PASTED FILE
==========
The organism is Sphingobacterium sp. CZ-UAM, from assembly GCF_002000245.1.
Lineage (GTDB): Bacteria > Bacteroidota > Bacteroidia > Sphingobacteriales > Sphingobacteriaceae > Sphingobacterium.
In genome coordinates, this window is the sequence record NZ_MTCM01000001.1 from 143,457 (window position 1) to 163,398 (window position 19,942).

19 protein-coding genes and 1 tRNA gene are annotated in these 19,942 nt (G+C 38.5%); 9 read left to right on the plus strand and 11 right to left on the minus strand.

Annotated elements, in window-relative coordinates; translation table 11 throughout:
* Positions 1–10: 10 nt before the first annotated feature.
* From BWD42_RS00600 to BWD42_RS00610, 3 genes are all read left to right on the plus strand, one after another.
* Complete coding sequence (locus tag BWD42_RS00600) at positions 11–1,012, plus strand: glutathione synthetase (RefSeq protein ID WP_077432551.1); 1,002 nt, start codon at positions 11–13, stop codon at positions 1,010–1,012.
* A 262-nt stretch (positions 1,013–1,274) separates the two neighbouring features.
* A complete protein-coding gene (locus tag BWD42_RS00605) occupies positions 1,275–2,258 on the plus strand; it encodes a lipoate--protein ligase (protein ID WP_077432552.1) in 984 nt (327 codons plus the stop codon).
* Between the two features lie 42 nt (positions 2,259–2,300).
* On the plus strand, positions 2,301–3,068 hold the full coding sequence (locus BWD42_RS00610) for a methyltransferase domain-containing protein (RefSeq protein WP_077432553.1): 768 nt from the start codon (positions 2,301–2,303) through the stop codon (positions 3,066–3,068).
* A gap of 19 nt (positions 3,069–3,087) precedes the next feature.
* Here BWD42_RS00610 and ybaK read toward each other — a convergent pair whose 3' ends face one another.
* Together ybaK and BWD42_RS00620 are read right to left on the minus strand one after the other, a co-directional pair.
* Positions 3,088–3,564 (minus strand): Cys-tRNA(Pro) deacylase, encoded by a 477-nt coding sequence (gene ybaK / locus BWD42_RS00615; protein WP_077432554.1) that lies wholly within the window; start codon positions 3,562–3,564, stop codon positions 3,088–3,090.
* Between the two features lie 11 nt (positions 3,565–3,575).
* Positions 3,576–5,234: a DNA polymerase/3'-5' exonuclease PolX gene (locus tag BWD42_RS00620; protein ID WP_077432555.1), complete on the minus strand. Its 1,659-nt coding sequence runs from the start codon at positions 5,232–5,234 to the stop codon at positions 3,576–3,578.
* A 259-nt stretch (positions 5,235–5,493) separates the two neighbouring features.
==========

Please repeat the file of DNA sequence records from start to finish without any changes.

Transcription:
The organism is Sphingobacterium sp. CZ-UAM, from assembly GCF_002000245.1.
Lineage (GTDB): Bacteria > Bacteroidota > Bacteroidia > Sphingobacteriales > Sphingobacteriaceae > Sphingobacterium.
In genome coordinates, this window is the sequence record NZ_MTCM01000001.1 from 143,457 (window position 1) to 163,398 (window position 19,942).

19 protein-coding genes and 1 tRNA gene are annotated in these 19,942 nt (G+C 38.5%); 9 read left to right on the plus strand and 11 right to left on the minus strand.

Annotated elements, in window-relative coordinates; translation table 11 throughout:
* Positions 1–10: 10 nt before the first annotated feature.
* From BWD42_RS00600 to BWD42_RS00610, 3 genes are all read left to right on the plus strand, one after another.
* Complete coding sequence (locus tag BWD42_RS00600) at positions 11–1,012, plus strand: glutathione synthetase (RefSeq protein ID WP_077432551.1); 1,002 nt, start codon at positions 11–13, stop codon at positions 1,010–1,012.
* A 262-nt stretch (positions 1,013–1,274) separates the two neighbouring features.
* A complete protein-coding gene (locus tag BWD42_RS00605) occupies positions 1,275–2,258 on the plus strand; it encodes a lipoate--protein ligase (protein ID WP_077432552.1) in 984 nt (327 codons plus the stop codon).
* Between the two features lie 42 nt (positions 2,259–2,300).
* On the plus strand, positions 2,301–3,068 hold the full coding sequence (locus BWD42_RS00610) for a methyltransferase domain-containing protein (RefSeq protein WP_077432553.1): 768 nt from the start codon (positions 2,301–2,303) through the stop codon (positions 3,066–3,068).
* A gap of 19 nt (positions 3,069–3,087) precedes the next feature.
* Here BWD42_RS00610 and ybaK read toward each other — a convergent pair whose 3' ends face one another.
* Together ybaK and BWD42_RS00620 are read right to left on the minus strand one after the other, a co-directional pair.
* Positions 3,088–3,564 (minus strand): Cys-tRNA(Pro) deacylase, encoded by a 477-nt coding sequence (gene ybaK / locus BWD42_RS00615; protein WP_077432554.1) that lies wholly within the window; start codon positions 3,562–3,564, stop codon positions 3,088–3,090.
* Between the two features lie 11 nt (positions 3,565–3,575).
* Positions 3,576–5,234: a DNA polymerase/3'-5' exonuclease PolX gene (locus tag BWD42_RS00620; protein ID WP_077432555.1), complete on the minus strand. Its 1,659-nt coding sequence runs from the start codon at positions 5,232–5,234 to the stop codon at positions 3,576–3,578.
* A 259-nt stretch (positions 5,235–5,493) separates the two neighbouring features.